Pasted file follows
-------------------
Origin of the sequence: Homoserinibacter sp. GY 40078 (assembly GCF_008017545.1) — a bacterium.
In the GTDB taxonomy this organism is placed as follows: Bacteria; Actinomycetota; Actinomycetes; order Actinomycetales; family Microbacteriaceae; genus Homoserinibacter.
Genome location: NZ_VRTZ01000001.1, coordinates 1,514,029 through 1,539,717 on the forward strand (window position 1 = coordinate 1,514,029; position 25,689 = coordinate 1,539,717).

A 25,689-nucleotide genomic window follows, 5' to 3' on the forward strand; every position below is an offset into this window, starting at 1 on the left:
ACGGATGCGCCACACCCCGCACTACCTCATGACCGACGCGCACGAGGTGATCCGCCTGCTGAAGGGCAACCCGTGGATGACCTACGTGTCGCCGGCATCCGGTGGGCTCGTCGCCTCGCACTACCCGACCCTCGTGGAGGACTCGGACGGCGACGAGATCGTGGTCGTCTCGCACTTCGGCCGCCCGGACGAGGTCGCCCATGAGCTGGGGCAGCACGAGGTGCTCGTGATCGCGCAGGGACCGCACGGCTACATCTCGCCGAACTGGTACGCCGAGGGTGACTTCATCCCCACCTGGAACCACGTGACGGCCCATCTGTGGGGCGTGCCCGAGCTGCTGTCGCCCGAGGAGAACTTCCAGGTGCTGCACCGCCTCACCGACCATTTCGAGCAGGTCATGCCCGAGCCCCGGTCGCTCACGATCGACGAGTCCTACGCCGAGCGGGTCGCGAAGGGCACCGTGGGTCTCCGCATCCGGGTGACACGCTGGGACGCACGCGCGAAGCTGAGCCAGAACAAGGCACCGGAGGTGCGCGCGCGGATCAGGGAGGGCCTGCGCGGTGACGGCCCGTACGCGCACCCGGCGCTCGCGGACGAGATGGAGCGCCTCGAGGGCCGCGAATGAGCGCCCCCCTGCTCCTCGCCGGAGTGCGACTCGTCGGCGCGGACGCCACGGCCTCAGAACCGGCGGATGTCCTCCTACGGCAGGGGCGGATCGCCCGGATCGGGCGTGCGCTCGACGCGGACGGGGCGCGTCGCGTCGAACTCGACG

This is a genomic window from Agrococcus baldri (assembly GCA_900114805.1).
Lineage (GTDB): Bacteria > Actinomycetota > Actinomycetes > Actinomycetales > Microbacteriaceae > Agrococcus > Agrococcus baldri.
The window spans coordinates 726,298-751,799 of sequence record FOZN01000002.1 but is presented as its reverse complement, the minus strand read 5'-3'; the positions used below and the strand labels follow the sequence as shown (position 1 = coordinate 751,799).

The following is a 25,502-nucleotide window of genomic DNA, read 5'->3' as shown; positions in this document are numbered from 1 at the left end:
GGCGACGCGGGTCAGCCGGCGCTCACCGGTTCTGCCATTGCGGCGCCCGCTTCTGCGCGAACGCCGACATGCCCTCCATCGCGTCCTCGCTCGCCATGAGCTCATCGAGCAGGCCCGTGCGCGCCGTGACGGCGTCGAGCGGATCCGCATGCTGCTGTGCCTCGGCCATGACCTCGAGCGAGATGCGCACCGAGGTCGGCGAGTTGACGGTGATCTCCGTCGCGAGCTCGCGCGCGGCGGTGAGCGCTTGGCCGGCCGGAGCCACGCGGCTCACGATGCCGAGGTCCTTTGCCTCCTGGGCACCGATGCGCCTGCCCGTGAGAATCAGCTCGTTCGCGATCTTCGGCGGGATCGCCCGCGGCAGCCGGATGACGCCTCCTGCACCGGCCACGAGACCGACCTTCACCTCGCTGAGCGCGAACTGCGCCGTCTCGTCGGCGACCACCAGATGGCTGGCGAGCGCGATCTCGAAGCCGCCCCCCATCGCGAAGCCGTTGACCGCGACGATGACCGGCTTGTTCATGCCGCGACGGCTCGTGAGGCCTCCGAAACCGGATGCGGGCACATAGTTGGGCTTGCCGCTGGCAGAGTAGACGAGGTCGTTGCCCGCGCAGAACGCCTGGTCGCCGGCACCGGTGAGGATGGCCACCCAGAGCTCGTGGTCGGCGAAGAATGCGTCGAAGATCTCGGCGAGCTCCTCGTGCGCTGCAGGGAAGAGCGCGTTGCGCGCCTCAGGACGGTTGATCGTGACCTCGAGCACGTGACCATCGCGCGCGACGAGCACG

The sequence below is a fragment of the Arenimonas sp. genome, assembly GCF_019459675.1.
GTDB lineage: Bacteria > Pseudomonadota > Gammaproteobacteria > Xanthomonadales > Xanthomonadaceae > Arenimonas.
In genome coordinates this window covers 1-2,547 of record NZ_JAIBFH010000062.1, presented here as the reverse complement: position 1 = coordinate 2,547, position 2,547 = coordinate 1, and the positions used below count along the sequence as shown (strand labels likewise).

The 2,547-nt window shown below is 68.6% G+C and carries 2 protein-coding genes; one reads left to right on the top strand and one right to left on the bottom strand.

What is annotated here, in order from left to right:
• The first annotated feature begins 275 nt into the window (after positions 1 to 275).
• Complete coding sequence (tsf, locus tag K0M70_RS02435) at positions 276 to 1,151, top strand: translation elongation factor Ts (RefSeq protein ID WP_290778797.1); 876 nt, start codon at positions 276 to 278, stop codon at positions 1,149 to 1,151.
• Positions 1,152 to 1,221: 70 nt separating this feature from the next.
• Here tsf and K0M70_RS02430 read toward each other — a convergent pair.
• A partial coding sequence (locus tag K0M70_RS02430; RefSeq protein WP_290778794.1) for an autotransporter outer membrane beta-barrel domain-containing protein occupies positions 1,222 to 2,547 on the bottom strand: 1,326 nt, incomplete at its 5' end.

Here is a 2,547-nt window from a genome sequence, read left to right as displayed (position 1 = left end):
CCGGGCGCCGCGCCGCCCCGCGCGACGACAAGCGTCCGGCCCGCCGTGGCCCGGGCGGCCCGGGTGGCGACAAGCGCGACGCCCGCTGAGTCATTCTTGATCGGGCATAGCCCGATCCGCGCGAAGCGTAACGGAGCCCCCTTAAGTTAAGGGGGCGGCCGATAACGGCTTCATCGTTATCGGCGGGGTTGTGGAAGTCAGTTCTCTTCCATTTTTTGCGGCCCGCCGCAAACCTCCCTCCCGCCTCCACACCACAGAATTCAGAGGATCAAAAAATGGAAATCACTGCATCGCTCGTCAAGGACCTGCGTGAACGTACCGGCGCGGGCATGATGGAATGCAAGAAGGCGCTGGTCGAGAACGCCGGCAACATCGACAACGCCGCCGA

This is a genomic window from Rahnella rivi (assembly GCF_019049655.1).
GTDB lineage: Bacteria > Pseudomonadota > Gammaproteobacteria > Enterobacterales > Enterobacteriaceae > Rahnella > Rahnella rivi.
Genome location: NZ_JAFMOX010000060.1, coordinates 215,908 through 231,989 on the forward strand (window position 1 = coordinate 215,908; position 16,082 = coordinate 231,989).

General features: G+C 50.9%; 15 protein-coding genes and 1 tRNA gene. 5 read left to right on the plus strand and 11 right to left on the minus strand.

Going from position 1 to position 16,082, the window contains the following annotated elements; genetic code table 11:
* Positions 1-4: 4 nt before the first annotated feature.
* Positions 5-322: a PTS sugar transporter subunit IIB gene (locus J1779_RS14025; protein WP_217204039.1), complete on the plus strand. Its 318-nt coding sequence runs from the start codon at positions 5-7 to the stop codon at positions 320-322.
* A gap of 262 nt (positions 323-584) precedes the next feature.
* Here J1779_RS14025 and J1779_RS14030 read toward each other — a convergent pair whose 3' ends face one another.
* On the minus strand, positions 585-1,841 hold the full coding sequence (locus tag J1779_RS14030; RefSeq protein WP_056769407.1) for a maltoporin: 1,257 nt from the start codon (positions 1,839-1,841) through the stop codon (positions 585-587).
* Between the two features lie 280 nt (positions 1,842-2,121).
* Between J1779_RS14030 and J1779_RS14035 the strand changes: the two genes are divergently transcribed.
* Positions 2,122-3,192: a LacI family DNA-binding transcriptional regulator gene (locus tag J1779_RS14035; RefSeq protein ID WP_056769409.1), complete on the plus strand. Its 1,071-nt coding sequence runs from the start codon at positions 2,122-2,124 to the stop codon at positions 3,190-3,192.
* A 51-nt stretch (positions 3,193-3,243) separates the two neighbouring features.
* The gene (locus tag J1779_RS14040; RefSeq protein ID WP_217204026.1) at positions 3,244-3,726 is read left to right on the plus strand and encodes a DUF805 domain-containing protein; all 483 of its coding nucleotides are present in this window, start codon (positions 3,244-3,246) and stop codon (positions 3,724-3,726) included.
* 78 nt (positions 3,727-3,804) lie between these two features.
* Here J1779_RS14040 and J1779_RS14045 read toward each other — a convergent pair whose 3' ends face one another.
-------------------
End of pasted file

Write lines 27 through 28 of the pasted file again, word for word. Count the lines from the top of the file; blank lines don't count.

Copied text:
Going from position 1 to position 16,082, the window contains the following annotated elements; genetic code table 11:
* Positions 1-4: 4 nt before the first annotated feature.